Now, if I can keep her thinking that washing dishes is a hoot and a half …

The shot is Cj and Mark having some father/daughter moments in the kitchen.Washing Dishes

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News of the discovery of a possibly habitable planet outside our solar system, the oh-so-lyrically named 581c, had me writing about … cue music … Adopting From Outer Space … fade music … on one of my pro blogs today.

When trawling for blog fodder, as I do every morning, it’s the adoption-related I glom on to first … they pay me for that blog … but certain items of interest resonate throughout the day no matter how done with the concept I may be after cranking out a thousand words or so around the info.

To nab a line from “The Big Chill“: This is one of those times. (Or something like that … Mary Kay Place, sitting in a church at the funeral of a college friend? Minister as M/C warming up the crowd? Ring any bells? Whatever.)

Apparently Planet 581c is the right size, shape and distance from it’s Red Dwarf of a sun to look likely, from 120 trillion miles away, to accommodate a version of life that we might even be able to recognize as living.

Sure, the science guys probably have themselves worked into a frenzy thinking about slime lichens or midgazoas when they talk about the place possibly supporting life forms, but you know darned well most folks are picturing ET or Klingons, at least.

I suppose we have to assume that any 581c-ains are a bit slower than we are, as it appears they haven’t yet discovered us. If they had, they would certainly have put up a billboard or something to let us know that they know that we’re advanced enough to be looking at them. That’s what we’d do, right?

Too bad they’re not light years ahead of us, as ever since I moved to this island I’ve been hoping someone would come across folks who’ve perfected that beamy-uppy thing Scottie manned in Star Trek forty-something years ago.

I hate flying, and when the nearest shopping mall is a four hour trip on a Boeing … that would be Dubai, thankyouverymuch … and my mom and daughter and granddaughter, son, brothers and friends can’t be within hugging range without at least 36 hours of cramped, recycled air torture, I’d give a lot to meet a 581c-ian with a portable transporter.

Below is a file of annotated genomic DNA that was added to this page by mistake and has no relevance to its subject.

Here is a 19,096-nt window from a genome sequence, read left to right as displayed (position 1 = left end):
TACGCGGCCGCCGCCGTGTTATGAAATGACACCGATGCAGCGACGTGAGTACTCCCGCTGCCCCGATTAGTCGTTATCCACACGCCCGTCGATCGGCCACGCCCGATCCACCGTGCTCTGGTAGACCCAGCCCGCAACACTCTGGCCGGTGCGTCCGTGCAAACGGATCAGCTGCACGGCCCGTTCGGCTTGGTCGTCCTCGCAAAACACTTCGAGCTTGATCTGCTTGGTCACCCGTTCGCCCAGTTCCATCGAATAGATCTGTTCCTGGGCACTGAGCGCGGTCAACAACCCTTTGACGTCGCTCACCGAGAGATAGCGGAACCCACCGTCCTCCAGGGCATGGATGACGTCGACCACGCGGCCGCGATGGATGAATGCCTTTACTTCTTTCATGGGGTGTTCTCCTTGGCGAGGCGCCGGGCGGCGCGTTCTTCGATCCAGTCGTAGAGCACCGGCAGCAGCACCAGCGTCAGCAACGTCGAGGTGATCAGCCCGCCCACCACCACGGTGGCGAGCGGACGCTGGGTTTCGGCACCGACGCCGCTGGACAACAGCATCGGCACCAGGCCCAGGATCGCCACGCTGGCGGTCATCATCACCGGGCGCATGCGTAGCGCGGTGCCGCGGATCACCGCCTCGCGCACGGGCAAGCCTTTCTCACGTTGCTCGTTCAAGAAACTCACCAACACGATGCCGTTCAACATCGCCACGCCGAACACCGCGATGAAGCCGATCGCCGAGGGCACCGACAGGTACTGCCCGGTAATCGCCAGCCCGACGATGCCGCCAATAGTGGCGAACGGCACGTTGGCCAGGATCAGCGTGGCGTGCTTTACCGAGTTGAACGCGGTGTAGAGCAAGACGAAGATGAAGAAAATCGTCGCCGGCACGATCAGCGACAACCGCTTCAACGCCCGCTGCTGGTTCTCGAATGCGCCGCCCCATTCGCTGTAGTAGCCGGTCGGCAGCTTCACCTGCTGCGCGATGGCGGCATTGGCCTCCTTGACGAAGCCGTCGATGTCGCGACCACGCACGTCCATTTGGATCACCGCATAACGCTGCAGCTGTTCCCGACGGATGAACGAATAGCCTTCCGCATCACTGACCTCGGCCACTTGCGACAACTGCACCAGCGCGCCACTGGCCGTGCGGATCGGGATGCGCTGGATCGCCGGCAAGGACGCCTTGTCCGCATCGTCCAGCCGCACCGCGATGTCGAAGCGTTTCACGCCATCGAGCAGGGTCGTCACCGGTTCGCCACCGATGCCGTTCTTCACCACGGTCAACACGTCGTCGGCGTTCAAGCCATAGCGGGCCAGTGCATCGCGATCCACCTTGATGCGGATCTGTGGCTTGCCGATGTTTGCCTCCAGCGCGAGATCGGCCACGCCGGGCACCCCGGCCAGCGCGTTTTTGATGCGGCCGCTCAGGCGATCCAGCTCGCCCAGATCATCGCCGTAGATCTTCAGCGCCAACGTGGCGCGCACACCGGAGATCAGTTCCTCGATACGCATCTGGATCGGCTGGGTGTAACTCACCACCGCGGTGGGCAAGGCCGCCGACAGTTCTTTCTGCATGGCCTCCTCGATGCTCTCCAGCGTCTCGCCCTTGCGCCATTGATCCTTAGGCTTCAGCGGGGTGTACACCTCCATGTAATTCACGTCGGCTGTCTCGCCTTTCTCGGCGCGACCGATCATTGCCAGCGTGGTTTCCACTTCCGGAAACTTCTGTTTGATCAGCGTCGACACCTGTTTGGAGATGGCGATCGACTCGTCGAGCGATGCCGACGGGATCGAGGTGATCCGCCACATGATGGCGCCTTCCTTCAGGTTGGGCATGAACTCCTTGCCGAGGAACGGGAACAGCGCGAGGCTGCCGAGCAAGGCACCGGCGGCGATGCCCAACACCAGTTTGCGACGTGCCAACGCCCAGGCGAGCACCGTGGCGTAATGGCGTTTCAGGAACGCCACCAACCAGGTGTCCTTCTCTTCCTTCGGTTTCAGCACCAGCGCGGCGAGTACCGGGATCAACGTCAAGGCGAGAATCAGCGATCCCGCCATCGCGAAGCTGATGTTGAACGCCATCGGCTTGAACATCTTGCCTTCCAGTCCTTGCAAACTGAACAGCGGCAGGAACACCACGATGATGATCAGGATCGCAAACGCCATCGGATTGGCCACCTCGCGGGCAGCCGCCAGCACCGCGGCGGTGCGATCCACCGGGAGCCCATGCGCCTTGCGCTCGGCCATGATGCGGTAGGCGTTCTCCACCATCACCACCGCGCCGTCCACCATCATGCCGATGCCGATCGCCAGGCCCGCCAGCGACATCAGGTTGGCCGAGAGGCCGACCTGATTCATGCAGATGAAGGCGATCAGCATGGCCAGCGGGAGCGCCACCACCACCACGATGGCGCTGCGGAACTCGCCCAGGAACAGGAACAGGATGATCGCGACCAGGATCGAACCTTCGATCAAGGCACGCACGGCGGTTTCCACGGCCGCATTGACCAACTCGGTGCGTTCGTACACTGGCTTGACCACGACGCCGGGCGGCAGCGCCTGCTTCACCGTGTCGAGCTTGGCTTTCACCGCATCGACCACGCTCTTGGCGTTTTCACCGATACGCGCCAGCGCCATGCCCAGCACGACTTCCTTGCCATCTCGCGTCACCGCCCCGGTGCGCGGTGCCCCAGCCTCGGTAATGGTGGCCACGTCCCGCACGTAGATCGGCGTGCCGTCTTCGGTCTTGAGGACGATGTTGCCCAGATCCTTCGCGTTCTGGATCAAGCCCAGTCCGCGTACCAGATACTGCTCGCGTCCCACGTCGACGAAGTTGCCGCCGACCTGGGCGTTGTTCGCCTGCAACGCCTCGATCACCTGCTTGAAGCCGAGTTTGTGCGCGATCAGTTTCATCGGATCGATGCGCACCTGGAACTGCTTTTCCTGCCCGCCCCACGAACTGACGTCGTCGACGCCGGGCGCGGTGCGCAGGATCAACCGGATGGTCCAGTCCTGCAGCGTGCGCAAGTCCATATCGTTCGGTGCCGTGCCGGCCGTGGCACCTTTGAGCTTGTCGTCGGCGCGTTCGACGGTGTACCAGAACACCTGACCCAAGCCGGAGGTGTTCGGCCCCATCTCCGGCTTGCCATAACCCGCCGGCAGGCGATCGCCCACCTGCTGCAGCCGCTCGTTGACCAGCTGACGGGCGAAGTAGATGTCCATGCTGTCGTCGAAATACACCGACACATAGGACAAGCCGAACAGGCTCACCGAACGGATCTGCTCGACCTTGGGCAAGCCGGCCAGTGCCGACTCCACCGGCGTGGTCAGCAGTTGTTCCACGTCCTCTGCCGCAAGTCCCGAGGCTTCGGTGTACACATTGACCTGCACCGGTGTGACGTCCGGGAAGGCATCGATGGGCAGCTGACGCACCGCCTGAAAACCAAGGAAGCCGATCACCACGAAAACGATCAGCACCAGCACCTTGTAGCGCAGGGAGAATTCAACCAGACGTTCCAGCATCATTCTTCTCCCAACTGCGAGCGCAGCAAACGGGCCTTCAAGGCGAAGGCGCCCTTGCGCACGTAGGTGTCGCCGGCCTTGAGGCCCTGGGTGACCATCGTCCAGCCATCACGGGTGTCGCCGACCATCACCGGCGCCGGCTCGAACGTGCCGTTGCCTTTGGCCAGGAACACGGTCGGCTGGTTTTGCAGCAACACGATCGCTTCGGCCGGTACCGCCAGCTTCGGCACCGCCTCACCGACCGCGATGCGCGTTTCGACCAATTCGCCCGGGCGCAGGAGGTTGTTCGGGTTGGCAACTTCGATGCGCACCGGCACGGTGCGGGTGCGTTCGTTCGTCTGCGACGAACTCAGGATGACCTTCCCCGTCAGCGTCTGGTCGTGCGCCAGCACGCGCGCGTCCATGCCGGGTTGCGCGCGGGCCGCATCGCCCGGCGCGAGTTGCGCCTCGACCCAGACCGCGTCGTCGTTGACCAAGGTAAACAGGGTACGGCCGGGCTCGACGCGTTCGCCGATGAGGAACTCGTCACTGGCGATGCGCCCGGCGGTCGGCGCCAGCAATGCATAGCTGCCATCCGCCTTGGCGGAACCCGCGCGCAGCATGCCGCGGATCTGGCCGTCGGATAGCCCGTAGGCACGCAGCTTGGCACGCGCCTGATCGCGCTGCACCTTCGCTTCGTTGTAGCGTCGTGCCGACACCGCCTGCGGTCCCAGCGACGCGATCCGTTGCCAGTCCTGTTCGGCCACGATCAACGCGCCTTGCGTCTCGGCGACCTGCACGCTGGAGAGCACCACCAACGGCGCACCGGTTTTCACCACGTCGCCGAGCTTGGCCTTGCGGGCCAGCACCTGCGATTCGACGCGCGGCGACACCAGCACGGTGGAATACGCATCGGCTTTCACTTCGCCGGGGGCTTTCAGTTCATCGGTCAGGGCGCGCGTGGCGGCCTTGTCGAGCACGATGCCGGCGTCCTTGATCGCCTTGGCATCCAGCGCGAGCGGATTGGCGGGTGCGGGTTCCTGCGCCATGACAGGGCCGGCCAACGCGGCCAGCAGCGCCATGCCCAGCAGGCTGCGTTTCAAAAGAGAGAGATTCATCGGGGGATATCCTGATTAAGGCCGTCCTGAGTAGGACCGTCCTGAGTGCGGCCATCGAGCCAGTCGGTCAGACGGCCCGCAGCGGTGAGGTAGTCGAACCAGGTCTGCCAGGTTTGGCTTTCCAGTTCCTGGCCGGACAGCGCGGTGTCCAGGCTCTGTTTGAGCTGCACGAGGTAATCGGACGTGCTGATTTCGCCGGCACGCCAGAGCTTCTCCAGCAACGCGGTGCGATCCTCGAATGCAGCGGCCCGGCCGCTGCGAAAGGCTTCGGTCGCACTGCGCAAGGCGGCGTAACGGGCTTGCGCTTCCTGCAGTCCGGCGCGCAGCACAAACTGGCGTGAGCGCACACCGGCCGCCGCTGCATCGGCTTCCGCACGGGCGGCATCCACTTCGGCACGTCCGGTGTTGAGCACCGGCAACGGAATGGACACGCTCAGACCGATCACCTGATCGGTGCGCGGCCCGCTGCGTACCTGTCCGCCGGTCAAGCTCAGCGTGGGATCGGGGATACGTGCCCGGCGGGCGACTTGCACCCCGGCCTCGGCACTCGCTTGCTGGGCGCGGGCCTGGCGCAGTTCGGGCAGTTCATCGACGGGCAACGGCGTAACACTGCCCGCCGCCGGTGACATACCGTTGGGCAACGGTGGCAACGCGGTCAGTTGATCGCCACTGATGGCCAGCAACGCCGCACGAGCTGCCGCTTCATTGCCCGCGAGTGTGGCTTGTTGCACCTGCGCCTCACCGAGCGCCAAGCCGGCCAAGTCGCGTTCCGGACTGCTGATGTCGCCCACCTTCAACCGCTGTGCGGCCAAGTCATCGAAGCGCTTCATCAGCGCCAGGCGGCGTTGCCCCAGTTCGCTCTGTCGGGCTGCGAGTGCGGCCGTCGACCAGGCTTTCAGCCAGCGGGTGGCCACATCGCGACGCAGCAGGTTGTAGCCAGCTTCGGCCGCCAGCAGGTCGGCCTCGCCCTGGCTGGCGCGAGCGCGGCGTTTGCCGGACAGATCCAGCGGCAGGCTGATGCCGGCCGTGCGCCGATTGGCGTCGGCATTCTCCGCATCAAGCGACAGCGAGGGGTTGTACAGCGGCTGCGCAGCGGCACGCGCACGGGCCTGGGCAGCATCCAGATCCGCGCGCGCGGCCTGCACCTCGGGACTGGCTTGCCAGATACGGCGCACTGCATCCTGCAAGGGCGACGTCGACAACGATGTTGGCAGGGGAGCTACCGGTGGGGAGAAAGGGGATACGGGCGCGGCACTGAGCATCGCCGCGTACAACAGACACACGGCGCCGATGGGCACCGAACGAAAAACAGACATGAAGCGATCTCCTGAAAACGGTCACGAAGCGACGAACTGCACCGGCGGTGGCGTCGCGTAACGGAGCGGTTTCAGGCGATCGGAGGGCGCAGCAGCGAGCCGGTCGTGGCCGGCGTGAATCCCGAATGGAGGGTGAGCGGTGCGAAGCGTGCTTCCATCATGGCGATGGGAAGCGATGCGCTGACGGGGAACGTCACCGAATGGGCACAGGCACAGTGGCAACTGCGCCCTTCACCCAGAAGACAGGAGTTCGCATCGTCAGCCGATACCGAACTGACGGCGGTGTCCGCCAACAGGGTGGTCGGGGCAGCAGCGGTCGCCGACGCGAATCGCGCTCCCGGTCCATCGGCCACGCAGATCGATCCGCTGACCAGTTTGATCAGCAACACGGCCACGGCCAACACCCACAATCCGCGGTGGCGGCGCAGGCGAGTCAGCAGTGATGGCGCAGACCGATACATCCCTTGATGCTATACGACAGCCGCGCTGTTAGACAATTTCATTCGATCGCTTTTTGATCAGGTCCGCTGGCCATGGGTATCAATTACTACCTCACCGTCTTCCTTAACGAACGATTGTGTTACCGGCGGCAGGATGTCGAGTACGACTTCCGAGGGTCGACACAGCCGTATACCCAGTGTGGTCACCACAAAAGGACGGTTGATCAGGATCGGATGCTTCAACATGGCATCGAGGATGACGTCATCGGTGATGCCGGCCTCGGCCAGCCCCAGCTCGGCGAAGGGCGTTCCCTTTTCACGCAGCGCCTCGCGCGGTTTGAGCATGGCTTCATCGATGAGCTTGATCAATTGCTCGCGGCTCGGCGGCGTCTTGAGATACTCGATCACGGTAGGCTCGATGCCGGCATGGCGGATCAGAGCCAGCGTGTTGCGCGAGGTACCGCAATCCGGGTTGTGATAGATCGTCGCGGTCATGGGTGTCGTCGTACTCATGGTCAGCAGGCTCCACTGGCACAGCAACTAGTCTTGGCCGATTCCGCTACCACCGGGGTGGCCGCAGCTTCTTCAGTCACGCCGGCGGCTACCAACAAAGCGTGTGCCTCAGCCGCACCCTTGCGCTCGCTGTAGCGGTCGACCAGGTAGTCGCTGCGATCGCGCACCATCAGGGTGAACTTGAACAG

Maybe the next planet discovered?

new planet581c-ian?

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I wrote a post for this blog today about Madonna, but ended up publishing it on my pro International Adoption Blog instead.

I have a commitment over there, and they pay me, so when I come up with 300 or more words that hang together without requiring some swearing and fit the parameter of “on topic” I’ll put it there every time. (I took out a WTF? that would have sauced it up a bit had I left it here, but it works without it.)

Of course, this leaves me with an empty rectangle on this site and a brain emptied from an output of 1,508 words today on blogs alone. Is it any wonder my fiction suffers?

I’m going to have to figure out something, though, as the couple of books I have in me are fighting to get out, percolating day and night and keeping me awake. I thought today … during my morning walk, treadmillified as it is to keep distractions to a dull roar … of starting a blog for a book. Maybe that’s what it will take to get me grinding out a couple of pages a day.

Anyone want to read a first draft in progress? Perhaps a password protected blog that will never see the light of day is a better thought.

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What do my mother, Liz Taylor and a chimp named Jiggs have in common?

They were all born in 1932 and recently celebrated 75th birthdays. That’s a lot of candles.

How cool would it have been to have a party to fete all three? My mom, of course, would be a bit star struck … after all, she grew up on Tarzan movies and everyone knows all the girls were really watching for the scenes with Cheeta (He was SO cute!) … and would have fretted over Liz, knowing too much about her health problems over the years.